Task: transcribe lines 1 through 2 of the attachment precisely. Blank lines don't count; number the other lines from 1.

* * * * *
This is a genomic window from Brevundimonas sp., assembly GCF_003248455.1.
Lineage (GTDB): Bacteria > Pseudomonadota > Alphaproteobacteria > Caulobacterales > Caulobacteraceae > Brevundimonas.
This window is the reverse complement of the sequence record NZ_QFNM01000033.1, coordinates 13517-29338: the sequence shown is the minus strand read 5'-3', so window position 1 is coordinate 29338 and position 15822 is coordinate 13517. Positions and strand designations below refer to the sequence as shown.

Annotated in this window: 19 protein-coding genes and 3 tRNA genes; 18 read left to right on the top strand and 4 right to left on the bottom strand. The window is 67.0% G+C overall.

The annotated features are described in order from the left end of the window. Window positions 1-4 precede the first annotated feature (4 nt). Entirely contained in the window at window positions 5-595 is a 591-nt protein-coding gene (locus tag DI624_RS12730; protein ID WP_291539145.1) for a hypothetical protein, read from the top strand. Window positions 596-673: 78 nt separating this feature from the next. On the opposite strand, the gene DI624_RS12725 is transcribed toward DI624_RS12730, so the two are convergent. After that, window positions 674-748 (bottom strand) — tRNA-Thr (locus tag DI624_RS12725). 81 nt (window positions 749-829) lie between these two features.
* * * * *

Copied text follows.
This is a genomic window from Brevundimonas sp., assembly GCF_003248455.1.
Lineage (GTDB): Bacteria > Pseudomonadota > Alphaproteobacteria > Caulobacterales > Caulobacteraceae > Brevundimonas.